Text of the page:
Apple (NASDAQ:AAPL)has now reported three straight quarters in a row of year-over-year declines in iPad sales. Fortunately, its new iPhones are selling like hotcakes, which helps Apple drive pretty incredible levels of profit. Despite this, investors nonetheless seem concerned about Apple's iPad sales over the long term.
I don't think the iPad is "dead" as some have suggested. I believe that iPad sales could even be due for a rebound during the next year.
The large iPad product stack is compelling
Apple's refreshed product lineup is quite compelling. For $399, a user can get an iPad Air, which still features a modern, attractive industrial design with solid internals. While this view is fairly subjective, I think that cost-conscious customers will find the iPad Air a much better relative value compared to the iPad 4 that came before it. At this price, the original iPad Air could help drive upgrades, particularly among iPad 2 users. As fellow Fool Adam Levine-Weinberg points out, the iPad 2 is still the most popular iPad in use.
For buyers willing to spend more on iPads, the iPad Air 2 also delivers a much better relative value than what the prior generation iPad Air offered. It packs Touch ID, a very powerful A8X chip, a better camera, and all sorts of other goodies that, in my view, make it a tempting upgrade from even last year's iPad Air.
Apple is also offering iPad Air 2 models with 64-gigabytes and128-gigabytes of storage at the same price points that last year's 32-gigabyte and 64-gigabyte Air models, respectively, fetched at launch. This could also help convince users of older iPads that it might be time to upgrade, particularly as they can get a much improved device and much larger storage relative to what was available last year.
The iPad mini stack, on the other hand...
Fellow Fool Evan Niu wrote an excellent piece on how Apple didn't seem to give its iPad Mini lineup anywhere close to as much love as it gave the iPad Air 2. "It should be telling that Apple literally spent less than a minute discussing the iPad Mini 3 at the event last week," writes Niu. "Perhaps the company is encouraging upsells to the flagship iPad Air 2, or maybe it simply doesn't care about the small tablet market anymore."
I tend to think that this is more a case of the former rather than the latter. For $100 more than the iPad Mini 3, the iPad Air 2 offers a bigger -- and, if last year's Air/Mini pair were any indication, a higher quality -- display, a much faster processor, and a thinner and, from my experience, lighter feeling industrial design. So, for customers who are willing to pay the extra $100, the Air 2 makes sense.
For users who are willing to pay a premium, but must have a 7.9-inch iPad, the iPad Mini 3's Touch ID functionality is likely a "must have." Finally, given how much more the customer gets with the iPad Mini 2 for $299 over the iPad Mini for $249 (much faster processor and significantly better display), I'd be willing to second Niu's bet that the iPad Mini 2 will be the best selling of the iPad Mini lineup.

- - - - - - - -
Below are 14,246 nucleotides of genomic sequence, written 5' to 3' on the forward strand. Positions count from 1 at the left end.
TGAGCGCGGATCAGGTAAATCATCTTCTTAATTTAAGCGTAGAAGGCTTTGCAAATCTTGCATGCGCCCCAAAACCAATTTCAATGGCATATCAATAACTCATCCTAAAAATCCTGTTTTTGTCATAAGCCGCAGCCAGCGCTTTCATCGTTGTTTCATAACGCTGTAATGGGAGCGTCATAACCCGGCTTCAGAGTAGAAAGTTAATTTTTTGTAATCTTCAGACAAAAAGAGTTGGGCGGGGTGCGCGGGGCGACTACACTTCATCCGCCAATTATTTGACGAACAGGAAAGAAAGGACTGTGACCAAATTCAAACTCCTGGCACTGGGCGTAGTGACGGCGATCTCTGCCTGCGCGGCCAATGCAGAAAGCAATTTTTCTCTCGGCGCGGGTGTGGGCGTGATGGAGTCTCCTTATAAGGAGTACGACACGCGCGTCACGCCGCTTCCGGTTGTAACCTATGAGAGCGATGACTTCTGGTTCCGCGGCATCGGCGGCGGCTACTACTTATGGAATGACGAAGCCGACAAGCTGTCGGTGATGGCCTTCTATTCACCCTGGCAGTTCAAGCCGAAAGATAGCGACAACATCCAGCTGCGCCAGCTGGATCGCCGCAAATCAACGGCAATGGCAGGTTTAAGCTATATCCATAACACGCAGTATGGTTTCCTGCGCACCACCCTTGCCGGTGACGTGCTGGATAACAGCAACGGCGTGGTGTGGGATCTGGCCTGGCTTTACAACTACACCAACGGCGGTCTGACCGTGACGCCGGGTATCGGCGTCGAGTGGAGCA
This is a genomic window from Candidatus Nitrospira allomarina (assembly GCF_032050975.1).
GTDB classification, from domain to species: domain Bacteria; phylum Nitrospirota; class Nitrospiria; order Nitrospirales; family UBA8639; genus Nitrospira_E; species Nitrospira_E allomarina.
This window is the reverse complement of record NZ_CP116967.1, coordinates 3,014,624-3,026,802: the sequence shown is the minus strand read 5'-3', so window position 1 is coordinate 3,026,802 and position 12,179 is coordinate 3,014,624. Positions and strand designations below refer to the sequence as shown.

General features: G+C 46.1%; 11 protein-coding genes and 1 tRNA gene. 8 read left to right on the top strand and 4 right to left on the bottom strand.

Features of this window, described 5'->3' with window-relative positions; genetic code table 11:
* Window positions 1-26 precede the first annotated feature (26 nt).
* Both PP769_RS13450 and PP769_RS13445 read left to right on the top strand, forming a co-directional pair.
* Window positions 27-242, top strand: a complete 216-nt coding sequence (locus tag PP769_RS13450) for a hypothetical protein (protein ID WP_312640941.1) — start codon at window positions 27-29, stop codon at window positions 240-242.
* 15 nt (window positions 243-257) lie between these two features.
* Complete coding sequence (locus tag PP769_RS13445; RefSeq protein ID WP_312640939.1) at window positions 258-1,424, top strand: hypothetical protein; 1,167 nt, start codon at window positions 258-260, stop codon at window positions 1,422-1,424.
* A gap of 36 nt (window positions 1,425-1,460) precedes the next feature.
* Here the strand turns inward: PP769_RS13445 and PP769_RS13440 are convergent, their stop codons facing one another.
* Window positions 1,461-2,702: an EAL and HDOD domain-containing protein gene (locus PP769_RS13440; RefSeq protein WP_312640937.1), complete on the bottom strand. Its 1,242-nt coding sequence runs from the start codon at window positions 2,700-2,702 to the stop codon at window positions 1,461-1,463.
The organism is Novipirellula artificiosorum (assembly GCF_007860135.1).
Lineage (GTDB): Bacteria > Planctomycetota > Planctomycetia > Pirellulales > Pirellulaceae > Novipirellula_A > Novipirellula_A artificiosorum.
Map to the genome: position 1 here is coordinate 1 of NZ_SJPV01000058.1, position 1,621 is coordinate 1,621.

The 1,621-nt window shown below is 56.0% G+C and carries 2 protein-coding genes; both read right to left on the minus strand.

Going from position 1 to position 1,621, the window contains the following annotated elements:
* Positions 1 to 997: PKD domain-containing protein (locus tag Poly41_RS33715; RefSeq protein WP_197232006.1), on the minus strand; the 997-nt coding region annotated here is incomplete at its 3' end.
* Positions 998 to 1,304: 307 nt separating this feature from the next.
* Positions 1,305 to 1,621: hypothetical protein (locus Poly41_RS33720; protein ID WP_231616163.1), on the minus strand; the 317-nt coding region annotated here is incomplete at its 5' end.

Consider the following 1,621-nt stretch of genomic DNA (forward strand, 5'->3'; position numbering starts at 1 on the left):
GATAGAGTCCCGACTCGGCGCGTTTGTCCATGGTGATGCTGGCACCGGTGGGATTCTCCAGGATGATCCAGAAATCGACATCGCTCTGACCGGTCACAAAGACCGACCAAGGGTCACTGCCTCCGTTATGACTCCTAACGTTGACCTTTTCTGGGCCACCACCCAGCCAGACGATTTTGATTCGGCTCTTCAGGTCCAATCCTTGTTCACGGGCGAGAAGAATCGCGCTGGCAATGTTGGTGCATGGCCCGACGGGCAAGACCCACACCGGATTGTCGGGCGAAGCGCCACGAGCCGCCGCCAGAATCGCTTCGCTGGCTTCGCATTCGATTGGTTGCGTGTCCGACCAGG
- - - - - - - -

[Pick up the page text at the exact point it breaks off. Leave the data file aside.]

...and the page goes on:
The "new to iPad" numbers allegedly still look good
On Apple's most recent earnings call, CEO Tim Cook stated that, in the top six countries by iPad revenue, the percentage of those iPad sales that went to first time iPad buyers was 50 to "over 70" percent. Cook alleges that this is strong evidence that the market isn't saturated, and that this reflects the fact that "people hold on to iPad longer than they do a phone."
While the relatively weak sales numbers in recent times have been discouraging, it is encouraging to see that Apple continues to grow its iPad installed base, which could serve as fuel when the iPad refresh cycle kicks in.
Foolish bottom line
I think that the iPad Air 2 and the lower prices on the original iPad Air should help catalyze an iPad upgrade cycle. Further, while the new iPad Mini stack isn't the best that it could have potentially been from a feature perspective, at $299, the Mini 2 offers a meaningfully greater value proposition than the original Mini did at $299, or even at today's price of $249.
All in all, I remain cautiously optimistic that Adam is right, and that "higher iPad replacement demand going forward should help stabilize iPad sales."
Ashraf Eassa has no position in any stocks mentioned. The Motley Fool recommends Apple. The Motley Fool owns shares of Apple. Try any of our Foolish newsletter services free for 30 days. We Fools may not all hold the same opinions, but we all believe that considering a diverse range of insights makes us better investors. The Motley Fool has a disclosure policy.